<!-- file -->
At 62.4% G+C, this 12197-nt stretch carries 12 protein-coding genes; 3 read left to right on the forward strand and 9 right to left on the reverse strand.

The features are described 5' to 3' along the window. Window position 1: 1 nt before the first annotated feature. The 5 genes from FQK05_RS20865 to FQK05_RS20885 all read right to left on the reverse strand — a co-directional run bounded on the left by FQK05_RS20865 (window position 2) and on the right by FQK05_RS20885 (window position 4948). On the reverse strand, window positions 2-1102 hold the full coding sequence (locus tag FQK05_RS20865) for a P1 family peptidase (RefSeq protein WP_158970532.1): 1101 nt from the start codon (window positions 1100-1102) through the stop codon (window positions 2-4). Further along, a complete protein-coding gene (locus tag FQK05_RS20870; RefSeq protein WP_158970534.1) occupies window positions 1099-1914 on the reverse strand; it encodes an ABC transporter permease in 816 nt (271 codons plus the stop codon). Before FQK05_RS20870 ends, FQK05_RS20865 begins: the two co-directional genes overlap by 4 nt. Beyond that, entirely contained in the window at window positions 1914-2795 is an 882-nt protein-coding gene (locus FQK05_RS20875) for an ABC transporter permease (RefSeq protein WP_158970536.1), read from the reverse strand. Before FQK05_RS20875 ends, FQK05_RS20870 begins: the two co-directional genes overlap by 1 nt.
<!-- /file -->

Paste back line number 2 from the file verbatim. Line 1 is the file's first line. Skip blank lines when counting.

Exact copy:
The features are described 5' to 3' along the window. Window position 1: 1 nt before the first annotated feature. The 5 genes from FQK05_RS20865 to FQK05_RS20885 all read right to left on the reverse strand — a co-directional run bounded on the left by FQK05_RS20865 (window position 2) and on the right by FQK05_RS20885 (window position 4948). On the reverse strand, window positions 2-1102 hold the full coding sequence (locus tag FQK05_RS20865) for a P1 family peptidase (RefSeq protein WP_158970532.1): 1101 nt from the start codon (window positions 1100-1102) through the stop codon (window positions 2-4). Further along, a complete protein-coding gene (locus tag FQK05_RS20870; RefSeq protein WP_158970534.1) occupies window positions 1099-1914 on the reverse strand; it encodes an ABC transporter permease in 816 nt (271 codons plus the stop codon). Before FQK05_RS20870 ends, FQK05_RS20865 begins: the two co-directional genes overlap by 4 nt. Beyond that, entirely contained in the window at window positions 1914-2795 is an 882-nt protein-coding gene (locus FQK05_RS20875) for an ABC transporter permease (RefSeq protein WP_158970536.1), read from the reverse strand. Before FQK05_RS20875 ends, FQK05_RS20870 begins: the two co-directional genes overlap by 1 nt.